MarinoGordon300x3501Dr. Gordon Marino, Professor of Philosophy at St. Olaf College (Northfield, MN), will give a talk entitled “Seven, Eight, or Nine Upbuilding Lessons that I Have Taken from Søren Kierkegaard” Today, February 27 at 2:00 PM in Bondurant 208C. In addition to courses on the Danish philosopher, he also teaches the history of philosophy and philosophy of religion, and serves as Curator of the Howard V. and Edna H. Hong Kierkegaard Library. He received his PhD from University of Chicago, an MA from University of Pennsylvania, and his BA from Columbia University.

An insightful public intellectual, he has published articles in American Poetry Review, Atlantic Monthly, and New York Times Magazine. He is author of Kierkegaard in the Present Age and editor of The Quotable Kierkegaard, one of The Wall Street Journal Bookshelf Best Books of 2013.

Poetry Slam! Sponsored by the English department and Sigma Tau Delta. Monday, February 23th from 8-9 pm. at Lamar Lounge

As part of our membership drive, Sigma Tau Delta and the English department are sponsoring a poetry slam.
Monday, February 23th from 8-9 pm. at Lamar Lounge (1309 N. Lamar)
Derrick Harriell will MC and judge the contest, with help from some of our MFA students.
First prize is a $25 gift certificate to Lamar Lounge.
Everyone is welcome to participate!

Caroline Williams will read and sign her cookbook *Soul Food Love* on February 24th at 5p.m. Off Square Books

Soul Food LoveSoul Food Love
Reading, Signing, and Tasting
February 24, 2015
5:00 pm
Off Square Books

The Southern Foodways Alliance and the University of Mississippi Department of English, in partnership with Square Books, invite members of the LOU community to a reading, signing, and tasting of Soul Food Love on February 24, 2015 at 5:00 pm at Off Square Books.

Caroline Randall Williams and her mother, Alice Randall, will be on hand to read from and sign copies of their recently released book. Expect a bite (or two) from the book’s eighty-some recipes courtesy of Dwayne Ingraham, pastry chef for City Grocery Restaurant Group.

In May 2012, bestselling author Alice Randall penned an op-ed in The New York Times titled “Black Women and Fat,” chronicling her quest to be “the last fat black woman” in her family. She turned to her daughter, Caroline Randall Williams, for help.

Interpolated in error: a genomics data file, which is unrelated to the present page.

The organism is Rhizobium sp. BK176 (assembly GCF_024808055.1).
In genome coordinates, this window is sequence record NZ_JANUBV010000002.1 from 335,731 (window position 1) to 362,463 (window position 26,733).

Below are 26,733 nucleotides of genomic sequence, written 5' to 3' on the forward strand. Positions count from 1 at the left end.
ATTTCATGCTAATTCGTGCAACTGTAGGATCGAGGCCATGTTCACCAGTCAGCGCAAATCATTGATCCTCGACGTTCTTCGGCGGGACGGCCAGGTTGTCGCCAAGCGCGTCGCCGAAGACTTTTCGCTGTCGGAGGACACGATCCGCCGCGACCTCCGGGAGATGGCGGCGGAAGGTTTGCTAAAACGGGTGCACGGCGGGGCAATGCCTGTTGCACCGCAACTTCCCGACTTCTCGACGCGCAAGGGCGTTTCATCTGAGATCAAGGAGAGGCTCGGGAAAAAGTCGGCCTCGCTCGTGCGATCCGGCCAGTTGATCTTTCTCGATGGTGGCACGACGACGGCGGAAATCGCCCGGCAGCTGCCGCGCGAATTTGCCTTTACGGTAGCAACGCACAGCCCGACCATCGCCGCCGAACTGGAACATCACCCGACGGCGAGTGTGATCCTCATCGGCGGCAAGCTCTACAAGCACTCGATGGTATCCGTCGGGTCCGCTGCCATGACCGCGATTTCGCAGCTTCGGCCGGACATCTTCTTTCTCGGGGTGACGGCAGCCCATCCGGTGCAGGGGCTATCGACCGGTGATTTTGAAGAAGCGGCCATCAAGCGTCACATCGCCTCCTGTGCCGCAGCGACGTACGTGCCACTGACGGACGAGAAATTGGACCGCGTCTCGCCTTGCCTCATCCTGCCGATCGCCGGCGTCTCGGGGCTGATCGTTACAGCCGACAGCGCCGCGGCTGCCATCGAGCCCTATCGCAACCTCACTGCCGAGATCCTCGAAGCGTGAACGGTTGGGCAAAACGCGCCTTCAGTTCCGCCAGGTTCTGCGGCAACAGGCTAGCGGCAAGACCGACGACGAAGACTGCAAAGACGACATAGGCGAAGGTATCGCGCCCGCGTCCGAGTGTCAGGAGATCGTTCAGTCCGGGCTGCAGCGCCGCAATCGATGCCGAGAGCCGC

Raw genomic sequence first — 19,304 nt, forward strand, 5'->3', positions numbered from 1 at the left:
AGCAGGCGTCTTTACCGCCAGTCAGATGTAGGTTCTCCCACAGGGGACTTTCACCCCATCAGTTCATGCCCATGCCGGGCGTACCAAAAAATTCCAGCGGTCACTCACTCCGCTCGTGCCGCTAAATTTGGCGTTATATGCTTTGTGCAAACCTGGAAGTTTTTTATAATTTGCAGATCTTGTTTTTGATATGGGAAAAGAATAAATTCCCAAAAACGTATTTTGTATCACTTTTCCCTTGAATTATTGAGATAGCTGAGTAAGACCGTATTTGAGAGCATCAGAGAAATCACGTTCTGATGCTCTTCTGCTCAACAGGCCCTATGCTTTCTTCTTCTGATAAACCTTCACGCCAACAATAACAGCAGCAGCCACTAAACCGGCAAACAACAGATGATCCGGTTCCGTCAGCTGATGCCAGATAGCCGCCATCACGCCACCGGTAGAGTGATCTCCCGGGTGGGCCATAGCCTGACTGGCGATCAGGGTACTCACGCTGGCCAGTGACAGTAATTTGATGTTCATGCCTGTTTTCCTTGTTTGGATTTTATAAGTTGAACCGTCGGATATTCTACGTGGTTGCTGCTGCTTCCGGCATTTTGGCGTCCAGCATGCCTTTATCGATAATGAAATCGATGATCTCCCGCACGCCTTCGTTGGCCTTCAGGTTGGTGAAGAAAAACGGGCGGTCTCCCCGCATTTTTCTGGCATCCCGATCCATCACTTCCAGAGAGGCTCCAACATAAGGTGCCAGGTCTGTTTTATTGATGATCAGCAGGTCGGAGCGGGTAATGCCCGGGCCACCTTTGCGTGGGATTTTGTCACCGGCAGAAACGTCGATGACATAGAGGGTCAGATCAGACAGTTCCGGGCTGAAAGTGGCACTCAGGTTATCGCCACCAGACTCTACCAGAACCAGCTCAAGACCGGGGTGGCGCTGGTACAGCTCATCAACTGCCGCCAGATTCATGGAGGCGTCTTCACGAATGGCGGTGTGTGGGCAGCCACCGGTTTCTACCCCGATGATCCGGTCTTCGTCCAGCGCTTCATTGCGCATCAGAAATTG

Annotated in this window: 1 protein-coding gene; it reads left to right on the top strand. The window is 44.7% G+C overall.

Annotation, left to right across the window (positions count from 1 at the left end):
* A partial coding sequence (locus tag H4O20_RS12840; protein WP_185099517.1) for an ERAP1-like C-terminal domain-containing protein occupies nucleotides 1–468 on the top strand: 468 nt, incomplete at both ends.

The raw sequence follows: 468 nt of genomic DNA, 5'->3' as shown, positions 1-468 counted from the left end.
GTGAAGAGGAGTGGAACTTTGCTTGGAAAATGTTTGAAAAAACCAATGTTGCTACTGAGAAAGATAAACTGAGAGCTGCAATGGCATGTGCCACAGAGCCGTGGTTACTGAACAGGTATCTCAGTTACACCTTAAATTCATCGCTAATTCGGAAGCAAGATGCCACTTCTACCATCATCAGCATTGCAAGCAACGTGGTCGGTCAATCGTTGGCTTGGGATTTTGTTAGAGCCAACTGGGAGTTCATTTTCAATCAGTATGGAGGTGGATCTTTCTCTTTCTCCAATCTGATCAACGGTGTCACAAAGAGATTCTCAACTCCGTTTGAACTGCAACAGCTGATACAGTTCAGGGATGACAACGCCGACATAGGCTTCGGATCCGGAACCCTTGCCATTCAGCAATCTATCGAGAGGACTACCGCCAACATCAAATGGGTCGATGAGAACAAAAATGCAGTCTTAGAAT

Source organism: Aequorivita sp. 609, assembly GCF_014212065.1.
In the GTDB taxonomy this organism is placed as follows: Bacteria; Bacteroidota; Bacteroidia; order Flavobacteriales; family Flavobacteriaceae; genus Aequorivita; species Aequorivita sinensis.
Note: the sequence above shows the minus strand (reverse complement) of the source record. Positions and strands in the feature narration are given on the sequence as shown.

Together they created Soul Food Love, a collection of recipes that translates the meals and traditions handed down by generations of black women into easy, affordable, and healthful—yet still indulgent—dishes.

Soul Food Love relates the authors’ fascinating family history, explores the fraught relationship African-American women have had with food, and forges a powerful new way forward that honors their cultural and culinary heritage.

Alice Randall is the author of The Wind Done GonePushkin and the Queen of SpadesRebel Yell, and Ada’s Rules. She is a Harvard-educated novelist who lives in Nashville and also writes country songs. Randall has emerged as an innovative food activist committed to reforms that support healthy bodies and healthy communities.

Caroline Randall Williams, a native of Nashville, Tennessee, is a graduate of Harvard University. After graduation, she spent two years as an instructor in the Teach for America program. She is currently pursuing a Master of Fine Arts in creative writing at the University of Mississippi. In January 2015, she was named by Southern Living as one of the “50 People Changing the South in 2015.”

The Southern Foodways Alliance documents, studies, and celebrates the diverse food cultures of the changing American South. We set a common table where black and white, rich and poor — all who gather — may consider our history and our future in a spirit of reconciliation.

David Mills will be offering his one-man show, “David Mills: An Evening With Langston Hughes.” Feb. 18th, at 7p.m. Meek Auditorium

On Wednesday, February 18th at 7 PM, Brooklyn-based writer/performer David Mills will be offering his one-man show, “David Mills:  An Evening With Langston Hughes,” at the Meek Auditorium on the campus of the University of Mississippi.  The event is free and open to the public.  At the conclusion of his one-hour presentation, Mills will break character and dialogue with the audience about Hughes’s life and times.  For more information, please contact Dr. Adam Gussow, Department of English (agussow@olemiss.edu; 915-7333)